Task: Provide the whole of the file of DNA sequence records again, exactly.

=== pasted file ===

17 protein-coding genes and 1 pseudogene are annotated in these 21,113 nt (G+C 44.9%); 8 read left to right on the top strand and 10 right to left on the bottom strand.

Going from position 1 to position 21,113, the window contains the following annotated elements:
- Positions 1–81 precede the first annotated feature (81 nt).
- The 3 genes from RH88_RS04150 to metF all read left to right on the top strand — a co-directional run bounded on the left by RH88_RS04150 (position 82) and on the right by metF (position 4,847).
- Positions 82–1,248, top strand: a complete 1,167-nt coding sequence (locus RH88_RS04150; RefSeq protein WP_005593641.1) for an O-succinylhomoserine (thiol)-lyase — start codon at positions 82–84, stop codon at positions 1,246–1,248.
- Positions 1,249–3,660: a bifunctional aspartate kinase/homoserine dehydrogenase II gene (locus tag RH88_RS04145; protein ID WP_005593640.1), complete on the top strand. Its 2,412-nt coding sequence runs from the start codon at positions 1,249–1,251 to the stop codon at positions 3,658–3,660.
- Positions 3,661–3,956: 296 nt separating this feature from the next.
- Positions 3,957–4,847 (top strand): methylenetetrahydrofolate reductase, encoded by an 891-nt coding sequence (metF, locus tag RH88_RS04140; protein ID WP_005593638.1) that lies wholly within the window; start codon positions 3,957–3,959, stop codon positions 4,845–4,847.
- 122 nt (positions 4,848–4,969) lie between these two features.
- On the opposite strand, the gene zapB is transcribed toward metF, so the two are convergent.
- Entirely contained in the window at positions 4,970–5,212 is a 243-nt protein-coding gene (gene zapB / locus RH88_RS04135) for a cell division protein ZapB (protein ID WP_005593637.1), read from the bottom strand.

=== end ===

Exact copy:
17 protein-coding genes and 1 pseudogene are annotated in these 21,113 nt (G+C 44.9%); 8 read left to right on the top strand and 10 right to left on the bottom strand.

Going from position 1 to position 21,113, the window contains the following annotated elements:
- Positions 1–81 precede the first annotated feature (81 nt).
- The 3 genes from RH88_RS04150 to metF all read left to right on the top strand — a co-directional run bounded on the left by RH88_RS04150 (position 82) and on the right by metF (position 4,847).
- Positions 82–1,248, top strand: a complete 1,167-nt coding sequence (locus RH88_RS04150; RefSeq protein WP_005593641.1) for an O-succinylhomoserine (thiol)-lyase — start codon at positions 82–84, stop codon at positions 1,246–1,248.
- Positions 1,249–3,660: a bifunctional aspartate kinase/homoserine dehydrogenase II gene (locus tag RH88_RS04145; protein ID WP_005593640.1), complete on the top strand. Its 2,412-nt coding sequence runs from the start codon at positions 1,249–1,251 to the stop codon at positions 3,658–3,660.
- Positions 3,661–3,956: 296 nt separating this feature from the next.
- Positions 3,957–4,847 (top strand): methylenetetrahydrofolate reductase, encoded by an 891-nt coding sequence (metF, locus tag RH88_RS04140; protein ID WP_005593638.1) that lies wholly within the window; start codon positions 3,957–3,959, stop codon positions 4,845–4,847.
- 122 nt (positions 4,848–4,969) lie between these two features.
- On the opposite strand, the gene zapB is transcribed toward metF, so the two are convergent.
- Entirely contained in the window at positions 4,970–5,212 is a 243-nt protein-coding gene (gene zapB / locus RH88_RS04135) for a cell division protein ZapB (protein ID WP_005593637.1), read from the bottom strand.